The great authors of old, such as Aristotle, Sophocles and Homer, all wrote incredible tragedies that immortalize the classical notion of a tragic hero. But what of today? Are there no tragedies that occur in the society of today? Where is Oedipus Rex in the world of the twentieth century? In Tragedy and the Common Man, Arthur Miller writes that the common man is as apt a subject for tragedy in its highest sense as kings were (1). The modern man can also be a tragic hero, no matter how unfit for this honor he seems to be. The modern man can be a hero; he merely has a different set of regulations than Oedipus did. This statement was written in response to Miller's incredibly provocative play Death of a Salesman, which was first produced in 1949. Some critics of the play claim that it is merely pathos, not a modern tragedy, while others claim that it is a tragedy in the highest sense of the genre, a conflict caused by the play's opposing qualities, as espoused by the characters. The play is neither a modern tragedy nor pathos because it exhibits qualities of both.
[...] But when Howard fires Willy, his entire façade of being a successful salesman falls apart. When Willy is told to “drop off the samples” he is being told to return his soul. His pride prevents him from accepting Charley's job offer. Willy suddenly realizes that his life has been a joke and that he is not a happy, content, or fulfilled person. When he meets his two sons in the restaurant, he begins to hallucinate and imagine that he is back when his sons were in high school. [...]
[...] Arthur Miller's Death of a Salesman uses the lives of characters Willy, Biff and Happy to expose the corruption and hypocrisy that is inherent in American society. Despite the aforementioned traits, Death of a Salesman may merely be pathos because of the following: all three main characters live in a perpetual state of bad faith and delusion. Willy constantly talks to himself and characters in his imagination, many of whom no longer exist. It is so bad that Happy tells Biff don't know what to do about (27). [...]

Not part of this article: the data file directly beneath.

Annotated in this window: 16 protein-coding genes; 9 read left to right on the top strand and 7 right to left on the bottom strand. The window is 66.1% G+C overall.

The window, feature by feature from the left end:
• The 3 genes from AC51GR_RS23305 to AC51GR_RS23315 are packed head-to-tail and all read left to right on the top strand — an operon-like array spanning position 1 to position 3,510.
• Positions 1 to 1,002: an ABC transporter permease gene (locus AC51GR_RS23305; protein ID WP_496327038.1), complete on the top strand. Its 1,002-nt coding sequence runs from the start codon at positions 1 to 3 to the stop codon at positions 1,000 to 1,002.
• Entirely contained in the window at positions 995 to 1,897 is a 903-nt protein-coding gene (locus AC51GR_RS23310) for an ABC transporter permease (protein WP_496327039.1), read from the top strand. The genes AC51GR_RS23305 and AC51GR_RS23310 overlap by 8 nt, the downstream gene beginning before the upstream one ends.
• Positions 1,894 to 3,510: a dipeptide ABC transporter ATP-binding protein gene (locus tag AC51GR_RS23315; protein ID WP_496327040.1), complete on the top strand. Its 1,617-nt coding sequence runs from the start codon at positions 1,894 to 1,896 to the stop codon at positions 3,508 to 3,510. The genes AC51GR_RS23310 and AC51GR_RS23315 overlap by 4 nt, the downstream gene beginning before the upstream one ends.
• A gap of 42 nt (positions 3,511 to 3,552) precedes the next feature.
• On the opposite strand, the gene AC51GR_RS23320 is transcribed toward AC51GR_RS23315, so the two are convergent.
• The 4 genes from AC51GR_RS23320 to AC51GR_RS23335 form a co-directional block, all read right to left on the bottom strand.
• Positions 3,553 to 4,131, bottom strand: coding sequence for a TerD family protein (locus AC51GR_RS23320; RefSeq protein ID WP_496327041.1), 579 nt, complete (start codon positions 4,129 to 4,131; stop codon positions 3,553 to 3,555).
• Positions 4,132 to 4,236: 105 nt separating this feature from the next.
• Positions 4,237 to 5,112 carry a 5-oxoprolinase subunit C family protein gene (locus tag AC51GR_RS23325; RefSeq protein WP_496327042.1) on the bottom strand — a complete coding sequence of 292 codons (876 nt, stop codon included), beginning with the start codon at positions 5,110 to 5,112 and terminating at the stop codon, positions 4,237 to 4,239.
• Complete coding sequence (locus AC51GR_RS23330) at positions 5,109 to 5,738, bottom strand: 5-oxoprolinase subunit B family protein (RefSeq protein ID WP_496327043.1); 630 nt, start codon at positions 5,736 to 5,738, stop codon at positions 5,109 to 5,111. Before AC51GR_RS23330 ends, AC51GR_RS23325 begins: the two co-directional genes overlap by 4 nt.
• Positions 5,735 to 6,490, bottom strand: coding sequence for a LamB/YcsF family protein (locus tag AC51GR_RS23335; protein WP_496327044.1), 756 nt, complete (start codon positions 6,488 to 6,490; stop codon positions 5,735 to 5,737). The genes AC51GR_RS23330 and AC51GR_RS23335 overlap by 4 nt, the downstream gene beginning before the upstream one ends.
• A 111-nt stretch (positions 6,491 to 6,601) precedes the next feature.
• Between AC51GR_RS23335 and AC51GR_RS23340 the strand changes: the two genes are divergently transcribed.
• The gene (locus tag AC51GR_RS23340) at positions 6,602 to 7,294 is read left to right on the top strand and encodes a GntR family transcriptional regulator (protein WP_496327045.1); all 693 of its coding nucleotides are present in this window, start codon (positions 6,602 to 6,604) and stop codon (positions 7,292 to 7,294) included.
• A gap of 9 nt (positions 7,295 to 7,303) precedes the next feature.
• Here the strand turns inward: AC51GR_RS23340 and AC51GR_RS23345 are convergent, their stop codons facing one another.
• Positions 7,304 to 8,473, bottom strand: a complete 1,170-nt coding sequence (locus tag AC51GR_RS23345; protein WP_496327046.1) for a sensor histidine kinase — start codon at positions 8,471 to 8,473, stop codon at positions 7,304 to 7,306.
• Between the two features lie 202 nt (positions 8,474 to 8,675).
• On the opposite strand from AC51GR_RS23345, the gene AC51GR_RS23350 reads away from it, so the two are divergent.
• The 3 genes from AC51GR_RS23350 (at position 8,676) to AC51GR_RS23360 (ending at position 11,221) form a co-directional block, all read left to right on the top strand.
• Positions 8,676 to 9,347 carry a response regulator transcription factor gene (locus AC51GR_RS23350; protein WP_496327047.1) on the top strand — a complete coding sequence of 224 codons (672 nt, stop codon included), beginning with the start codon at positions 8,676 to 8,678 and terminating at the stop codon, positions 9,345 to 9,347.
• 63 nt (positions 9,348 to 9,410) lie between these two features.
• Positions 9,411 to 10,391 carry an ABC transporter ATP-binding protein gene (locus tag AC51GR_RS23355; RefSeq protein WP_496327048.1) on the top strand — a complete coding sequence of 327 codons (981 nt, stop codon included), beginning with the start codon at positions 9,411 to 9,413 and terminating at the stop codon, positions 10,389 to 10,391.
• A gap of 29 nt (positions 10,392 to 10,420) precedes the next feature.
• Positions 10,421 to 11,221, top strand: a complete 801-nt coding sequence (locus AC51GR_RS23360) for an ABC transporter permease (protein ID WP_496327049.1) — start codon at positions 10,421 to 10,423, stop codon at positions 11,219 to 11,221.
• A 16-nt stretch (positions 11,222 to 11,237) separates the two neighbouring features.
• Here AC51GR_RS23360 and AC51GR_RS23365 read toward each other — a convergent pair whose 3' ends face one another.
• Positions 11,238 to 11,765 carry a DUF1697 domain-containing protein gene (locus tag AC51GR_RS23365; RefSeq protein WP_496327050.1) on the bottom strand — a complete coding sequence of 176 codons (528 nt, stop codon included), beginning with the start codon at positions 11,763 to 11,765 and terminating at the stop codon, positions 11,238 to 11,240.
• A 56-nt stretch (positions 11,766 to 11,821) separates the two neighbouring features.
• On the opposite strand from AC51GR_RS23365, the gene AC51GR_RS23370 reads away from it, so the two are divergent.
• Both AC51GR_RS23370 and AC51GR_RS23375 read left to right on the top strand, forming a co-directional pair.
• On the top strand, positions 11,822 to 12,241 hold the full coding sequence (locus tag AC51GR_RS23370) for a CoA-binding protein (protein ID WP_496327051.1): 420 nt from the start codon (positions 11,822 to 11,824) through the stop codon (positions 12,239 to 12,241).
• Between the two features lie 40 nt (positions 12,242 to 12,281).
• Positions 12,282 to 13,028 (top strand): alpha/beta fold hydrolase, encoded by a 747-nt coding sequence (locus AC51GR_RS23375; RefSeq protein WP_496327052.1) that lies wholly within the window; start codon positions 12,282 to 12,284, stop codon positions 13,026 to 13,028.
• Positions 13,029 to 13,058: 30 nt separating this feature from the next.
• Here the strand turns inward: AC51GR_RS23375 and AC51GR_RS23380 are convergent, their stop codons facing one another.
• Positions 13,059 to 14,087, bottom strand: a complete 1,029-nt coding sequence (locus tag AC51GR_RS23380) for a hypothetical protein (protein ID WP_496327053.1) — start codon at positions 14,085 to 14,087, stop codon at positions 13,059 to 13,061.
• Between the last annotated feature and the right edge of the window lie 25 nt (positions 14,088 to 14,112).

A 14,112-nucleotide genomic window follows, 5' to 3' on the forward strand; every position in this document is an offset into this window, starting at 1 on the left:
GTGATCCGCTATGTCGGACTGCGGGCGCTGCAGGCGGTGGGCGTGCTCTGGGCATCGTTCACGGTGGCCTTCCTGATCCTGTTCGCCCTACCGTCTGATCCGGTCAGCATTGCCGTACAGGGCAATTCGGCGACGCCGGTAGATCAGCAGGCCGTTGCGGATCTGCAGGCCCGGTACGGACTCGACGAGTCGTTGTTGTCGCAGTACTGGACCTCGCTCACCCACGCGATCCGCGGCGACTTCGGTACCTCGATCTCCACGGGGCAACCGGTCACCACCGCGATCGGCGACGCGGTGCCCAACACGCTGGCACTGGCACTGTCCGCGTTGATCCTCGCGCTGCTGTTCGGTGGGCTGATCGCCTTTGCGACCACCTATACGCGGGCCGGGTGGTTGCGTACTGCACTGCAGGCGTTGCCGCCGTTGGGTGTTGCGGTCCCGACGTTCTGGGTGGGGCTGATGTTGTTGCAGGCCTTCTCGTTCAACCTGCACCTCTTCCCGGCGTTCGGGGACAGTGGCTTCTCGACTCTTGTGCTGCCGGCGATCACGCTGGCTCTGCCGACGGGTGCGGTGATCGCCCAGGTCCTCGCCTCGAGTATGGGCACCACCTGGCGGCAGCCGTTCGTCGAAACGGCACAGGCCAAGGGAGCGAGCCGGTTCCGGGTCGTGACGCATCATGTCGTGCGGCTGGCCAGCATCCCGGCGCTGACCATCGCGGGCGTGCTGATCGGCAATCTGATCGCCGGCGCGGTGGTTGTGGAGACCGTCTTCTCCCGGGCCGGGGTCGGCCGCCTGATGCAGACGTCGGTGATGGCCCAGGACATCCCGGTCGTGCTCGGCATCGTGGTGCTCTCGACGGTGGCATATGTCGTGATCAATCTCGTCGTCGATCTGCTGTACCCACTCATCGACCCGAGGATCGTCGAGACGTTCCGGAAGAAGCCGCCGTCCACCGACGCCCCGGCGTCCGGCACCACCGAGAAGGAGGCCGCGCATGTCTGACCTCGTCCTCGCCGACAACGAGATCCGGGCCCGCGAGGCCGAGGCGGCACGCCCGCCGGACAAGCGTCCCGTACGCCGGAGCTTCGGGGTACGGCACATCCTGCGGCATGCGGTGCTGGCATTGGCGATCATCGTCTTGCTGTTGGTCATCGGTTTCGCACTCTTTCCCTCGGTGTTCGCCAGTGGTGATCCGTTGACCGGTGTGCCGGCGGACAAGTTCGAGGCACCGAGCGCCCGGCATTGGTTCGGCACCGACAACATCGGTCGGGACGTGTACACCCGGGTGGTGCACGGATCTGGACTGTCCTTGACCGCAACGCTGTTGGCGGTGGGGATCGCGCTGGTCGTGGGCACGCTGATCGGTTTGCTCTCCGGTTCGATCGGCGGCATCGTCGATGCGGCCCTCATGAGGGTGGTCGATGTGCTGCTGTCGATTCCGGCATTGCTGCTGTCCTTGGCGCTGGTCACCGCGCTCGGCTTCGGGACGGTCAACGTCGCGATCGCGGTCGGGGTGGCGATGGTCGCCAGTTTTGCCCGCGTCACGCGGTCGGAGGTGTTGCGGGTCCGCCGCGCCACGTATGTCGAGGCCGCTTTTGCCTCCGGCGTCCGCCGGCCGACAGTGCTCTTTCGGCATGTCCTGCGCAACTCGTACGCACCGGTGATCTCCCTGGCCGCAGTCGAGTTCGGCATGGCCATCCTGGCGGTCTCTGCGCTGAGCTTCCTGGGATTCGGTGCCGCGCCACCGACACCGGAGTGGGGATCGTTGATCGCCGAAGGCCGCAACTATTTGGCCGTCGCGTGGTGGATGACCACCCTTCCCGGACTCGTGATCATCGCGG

[...] Biff says that he was moving around three months” but in reality he had “stole a suit in Kansas City and was in jail” (131). Biff, away from the influences of Willy, actually had a life that was basically in good faith. However, Willy and Happy, two main characters, both lived in bad faith throughout the play, a very large blow to a play which claims to be a modern tragedy. Miller's Death of a Salesman, it matters not tragedy or pathos, is a play for all ages. [...]
[...] The author of this essay feels that this play is neither tragedy nor pathos, but a letter. It tells the viewers to treat all those they know with respect. If one can feel sorrow and pity for an imaginary character that never existed, how can one ignore the struggle of one's neighbor, whom one knows like one's own flesh and blood? How can those who one loves be allowed to slip away like ashes in the wind? How can one let it happen? [...]
[...] There are actually two journeys in Death of a Salesman. One is Willy's and one is Biff's. They both discover who they actually are, but only Biff can handle the truth while Willy ends his life with the façade that he is important and superior still intact. Miller's Death of a Salesman also exposes the hypocrisy and corruption of modern society through the lives of the play's characters. Through the struggles of Willy, Biff and Happy, Miller shows how corrupt society is. [...]
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